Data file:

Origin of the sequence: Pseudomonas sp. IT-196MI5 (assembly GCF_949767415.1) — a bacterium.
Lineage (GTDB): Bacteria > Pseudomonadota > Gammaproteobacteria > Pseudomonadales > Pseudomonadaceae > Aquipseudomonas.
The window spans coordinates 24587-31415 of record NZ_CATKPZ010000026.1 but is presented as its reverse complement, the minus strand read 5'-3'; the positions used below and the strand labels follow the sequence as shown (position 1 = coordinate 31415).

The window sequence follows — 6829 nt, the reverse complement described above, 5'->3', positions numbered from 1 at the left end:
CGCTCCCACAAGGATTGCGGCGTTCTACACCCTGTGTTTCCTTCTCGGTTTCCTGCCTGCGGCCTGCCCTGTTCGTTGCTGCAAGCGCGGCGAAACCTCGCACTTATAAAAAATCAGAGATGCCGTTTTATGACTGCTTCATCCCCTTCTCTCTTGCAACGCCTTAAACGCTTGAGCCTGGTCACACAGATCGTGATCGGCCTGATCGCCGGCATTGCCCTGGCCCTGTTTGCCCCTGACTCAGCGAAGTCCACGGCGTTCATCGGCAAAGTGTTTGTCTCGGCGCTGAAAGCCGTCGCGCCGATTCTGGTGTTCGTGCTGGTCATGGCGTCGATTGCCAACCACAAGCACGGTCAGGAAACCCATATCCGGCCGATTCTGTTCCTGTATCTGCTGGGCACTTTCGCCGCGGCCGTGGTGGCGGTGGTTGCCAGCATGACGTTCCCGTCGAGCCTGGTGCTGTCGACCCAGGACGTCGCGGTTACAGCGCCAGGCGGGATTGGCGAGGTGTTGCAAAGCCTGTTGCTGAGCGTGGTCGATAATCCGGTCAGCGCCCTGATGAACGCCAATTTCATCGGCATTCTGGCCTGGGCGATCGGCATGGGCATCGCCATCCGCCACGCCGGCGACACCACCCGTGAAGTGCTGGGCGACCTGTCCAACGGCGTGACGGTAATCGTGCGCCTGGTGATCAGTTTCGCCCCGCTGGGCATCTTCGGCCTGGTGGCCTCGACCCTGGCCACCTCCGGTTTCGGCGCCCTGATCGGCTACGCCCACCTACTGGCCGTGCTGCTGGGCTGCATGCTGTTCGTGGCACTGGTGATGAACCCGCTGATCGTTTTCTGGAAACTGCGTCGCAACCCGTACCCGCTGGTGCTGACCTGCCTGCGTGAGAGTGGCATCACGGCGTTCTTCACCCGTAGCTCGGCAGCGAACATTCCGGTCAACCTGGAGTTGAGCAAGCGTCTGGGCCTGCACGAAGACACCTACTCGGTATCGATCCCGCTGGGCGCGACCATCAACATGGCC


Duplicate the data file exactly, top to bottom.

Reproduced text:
Origin of the sequence: Pseudomonas sp. IT-196MI5 (assembly GCF_949767415.1) — a bacterium.
Lineage (GTDB): Bacteria > Pseudomonadota > Gammaproteobacteria > Pseudomonadales > Pseudomonadaceae > Aquipseudomonas.
The window spans coordinates 24587-31415 of record NZ_CATKPZ010000026.1 but is presented as its reverse complement, the minus strand read 5'-3'; the positions used below and the strand labels follow the sequence as shown (position 1 = coordinate 31415).

The window sequence follows — 6829 nt, the reverse complement described above, 5'->3', positions numbered from 1 at the left end:
CGCTCCCACAAGGATTGCGGCGTTCTACACCCTGTGTTTCCTTCTCGGTTTCCTGCCTGCGGCCTGCCCTGTTCGTTGCTGCAAGCGCGGCGAAACCTCGCACTTATAAAAAATCAGAGATGCCGTTTTATGACTGCTTCATCCCCTTCTCTCTTGCAACGCCTTAAACGCTTGAGCCTGGTCACACAGATCGTGATCGGCCTGATCGCCGGCATTGCCCTGGCCCTGTTTGCCCCTGACTCAGCGAAGTCCACGGCGTTCATCGGCAAAGTGTTTGTCTCGGCGCTGAAAGCCGTCGCGCCGATTCTGGTGTTCGTGCTGGTCATGGCGTCGATTGCCAACCACAAGCACGGTCAGGAAACCCATATCCGGCCGATTCTGTTCCTGTATCTGCTGGGCACTTTCGCCGCGGCCGTGGTGGCGGTGGTTGCCAGCATGACGTTCCCGTCGAGCCTGGTGCTGTCGACCCAGGACGTCGCGGTTACAGCGCCAGGCGGGATTGGCGAGGTGTTGCAAAGCCTGTTGCTGAGCGTGGTCGATAATCCGGTCAGCGCCCTGATGAACGCCAATTTCATCGGCATTCTGGCCTGGGCGATCGGCATGGGCATCGCCATCCGCCACGCCGGCGACACCACCCGTGAAGTGCTGGGCGACCTGTCCAACGGCGTGACGGTAATCGTGCGCCTGGTGATCAGTTTCGCCCCGCTGGGCATCTTCGGCCTGGTGGCCTCGACCCTGGCCACCTCCGGTTTCGGCGCCCTGATCGGCTACGCCCACCTACTGGCCGTGCTGCTGGGCTGCATGCTGTTCGTGGCACTGGTGATGAACCCGCTGATCGTTTTCTGGAAACTGCGTCGCAACCCGTACCCGCTGGTGCTGACCTGCCTGCGTGAGAGTGGCATCACGGCGTTCTTCACCCGTAGCTCGGCAGCGAACATTCCGGTCAACCTGGAGTTGAGCAAGCGTCTGGGCCTGCACGAAGACACCTACTCGGTATCGATCCCGCTGGGCGCGACCATCAACATGGCC